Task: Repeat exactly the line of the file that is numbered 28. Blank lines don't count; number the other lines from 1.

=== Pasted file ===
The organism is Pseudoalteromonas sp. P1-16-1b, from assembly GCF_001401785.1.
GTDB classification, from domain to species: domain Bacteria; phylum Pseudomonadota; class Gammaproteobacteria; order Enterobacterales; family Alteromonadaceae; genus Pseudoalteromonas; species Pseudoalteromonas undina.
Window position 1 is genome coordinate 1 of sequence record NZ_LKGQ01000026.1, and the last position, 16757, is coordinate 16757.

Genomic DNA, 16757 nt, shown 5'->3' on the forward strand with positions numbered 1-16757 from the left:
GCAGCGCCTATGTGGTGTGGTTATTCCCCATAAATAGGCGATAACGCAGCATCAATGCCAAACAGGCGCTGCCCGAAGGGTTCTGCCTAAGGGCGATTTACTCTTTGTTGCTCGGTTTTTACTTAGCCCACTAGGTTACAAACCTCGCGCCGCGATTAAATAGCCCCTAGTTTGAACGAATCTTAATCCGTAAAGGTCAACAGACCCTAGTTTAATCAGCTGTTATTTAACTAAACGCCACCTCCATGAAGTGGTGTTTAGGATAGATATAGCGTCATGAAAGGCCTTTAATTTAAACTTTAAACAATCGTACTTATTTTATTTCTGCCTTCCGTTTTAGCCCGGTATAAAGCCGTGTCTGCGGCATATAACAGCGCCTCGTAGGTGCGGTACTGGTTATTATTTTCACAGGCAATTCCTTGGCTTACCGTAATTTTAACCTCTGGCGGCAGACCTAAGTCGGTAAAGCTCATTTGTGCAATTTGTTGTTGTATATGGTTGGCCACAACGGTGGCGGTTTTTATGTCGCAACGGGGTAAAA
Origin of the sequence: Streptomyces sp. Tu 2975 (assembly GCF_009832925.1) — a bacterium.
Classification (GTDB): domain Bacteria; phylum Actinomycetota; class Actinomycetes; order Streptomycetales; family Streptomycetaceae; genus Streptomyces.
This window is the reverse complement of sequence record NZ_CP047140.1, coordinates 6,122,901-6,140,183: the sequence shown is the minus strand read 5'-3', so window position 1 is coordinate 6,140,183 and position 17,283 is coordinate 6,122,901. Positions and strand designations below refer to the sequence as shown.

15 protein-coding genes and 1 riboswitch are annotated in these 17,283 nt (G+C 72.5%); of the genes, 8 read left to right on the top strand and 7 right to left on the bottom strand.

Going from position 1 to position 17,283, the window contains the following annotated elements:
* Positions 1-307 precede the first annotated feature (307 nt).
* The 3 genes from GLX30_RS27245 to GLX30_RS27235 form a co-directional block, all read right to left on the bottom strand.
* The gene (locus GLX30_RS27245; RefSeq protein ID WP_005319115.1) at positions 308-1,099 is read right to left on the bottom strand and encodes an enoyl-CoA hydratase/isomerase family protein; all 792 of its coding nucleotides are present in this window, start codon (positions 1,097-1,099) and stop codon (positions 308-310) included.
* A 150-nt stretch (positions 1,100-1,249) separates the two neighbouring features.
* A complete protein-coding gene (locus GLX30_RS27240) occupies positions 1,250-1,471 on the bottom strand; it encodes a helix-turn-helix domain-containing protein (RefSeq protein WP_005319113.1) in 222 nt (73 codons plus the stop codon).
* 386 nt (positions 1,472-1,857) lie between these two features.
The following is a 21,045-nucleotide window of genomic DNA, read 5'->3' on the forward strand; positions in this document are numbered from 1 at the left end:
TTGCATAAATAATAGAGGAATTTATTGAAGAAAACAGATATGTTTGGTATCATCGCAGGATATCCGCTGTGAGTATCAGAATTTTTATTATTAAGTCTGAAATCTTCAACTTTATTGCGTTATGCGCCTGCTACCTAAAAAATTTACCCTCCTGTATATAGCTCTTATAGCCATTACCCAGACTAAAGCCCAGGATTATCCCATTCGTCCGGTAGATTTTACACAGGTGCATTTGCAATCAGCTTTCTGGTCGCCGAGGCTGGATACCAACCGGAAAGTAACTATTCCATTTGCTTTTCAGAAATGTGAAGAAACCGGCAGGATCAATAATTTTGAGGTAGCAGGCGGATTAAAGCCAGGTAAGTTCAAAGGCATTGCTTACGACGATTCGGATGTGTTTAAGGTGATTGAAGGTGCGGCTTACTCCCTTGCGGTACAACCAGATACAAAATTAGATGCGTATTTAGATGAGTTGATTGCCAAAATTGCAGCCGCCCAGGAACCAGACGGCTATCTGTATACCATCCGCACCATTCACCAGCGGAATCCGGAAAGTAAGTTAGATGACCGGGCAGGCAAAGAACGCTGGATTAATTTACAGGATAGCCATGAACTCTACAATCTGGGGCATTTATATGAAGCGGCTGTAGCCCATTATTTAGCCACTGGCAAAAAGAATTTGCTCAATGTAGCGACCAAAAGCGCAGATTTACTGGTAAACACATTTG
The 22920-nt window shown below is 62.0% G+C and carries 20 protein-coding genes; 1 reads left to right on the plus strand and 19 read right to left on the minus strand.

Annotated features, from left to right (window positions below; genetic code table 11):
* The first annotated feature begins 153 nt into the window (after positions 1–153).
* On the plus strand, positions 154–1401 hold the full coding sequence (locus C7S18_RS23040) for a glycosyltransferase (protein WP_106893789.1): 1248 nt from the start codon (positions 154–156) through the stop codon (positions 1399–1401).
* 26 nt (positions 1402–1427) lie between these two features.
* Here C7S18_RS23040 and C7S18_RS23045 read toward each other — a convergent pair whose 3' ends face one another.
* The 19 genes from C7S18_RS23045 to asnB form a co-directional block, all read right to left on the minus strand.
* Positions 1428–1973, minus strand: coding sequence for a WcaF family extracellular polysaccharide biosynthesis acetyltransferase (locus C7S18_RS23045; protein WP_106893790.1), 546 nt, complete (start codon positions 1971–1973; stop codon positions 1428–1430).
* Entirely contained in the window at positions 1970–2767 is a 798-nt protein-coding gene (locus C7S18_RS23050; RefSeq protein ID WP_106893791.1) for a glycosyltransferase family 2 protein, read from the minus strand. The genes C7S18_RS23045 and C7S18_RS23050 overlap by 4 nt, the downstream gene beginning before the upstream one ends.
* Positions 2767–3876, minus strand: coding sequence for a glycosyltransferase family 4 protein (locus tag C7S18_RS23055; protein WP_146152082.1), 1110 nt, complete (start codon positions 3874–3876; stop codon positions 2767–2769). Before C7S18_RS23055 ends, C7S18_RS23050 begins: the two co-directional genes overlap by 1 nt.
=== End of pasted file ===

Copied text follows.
* Positions 2767–3876, minus strand: coding sequence for a glycosyltransferase family 4 protein (locus tag C7S18_RS23055; protein WP_146152082.1), 1110 nt, complete (start codon positions 3874–3876; stop codon positions 2767–2769). Before C7S18_RS23055 ends, C7S18_RS23050 begins: the two co-directional genes overlap by 1 nt.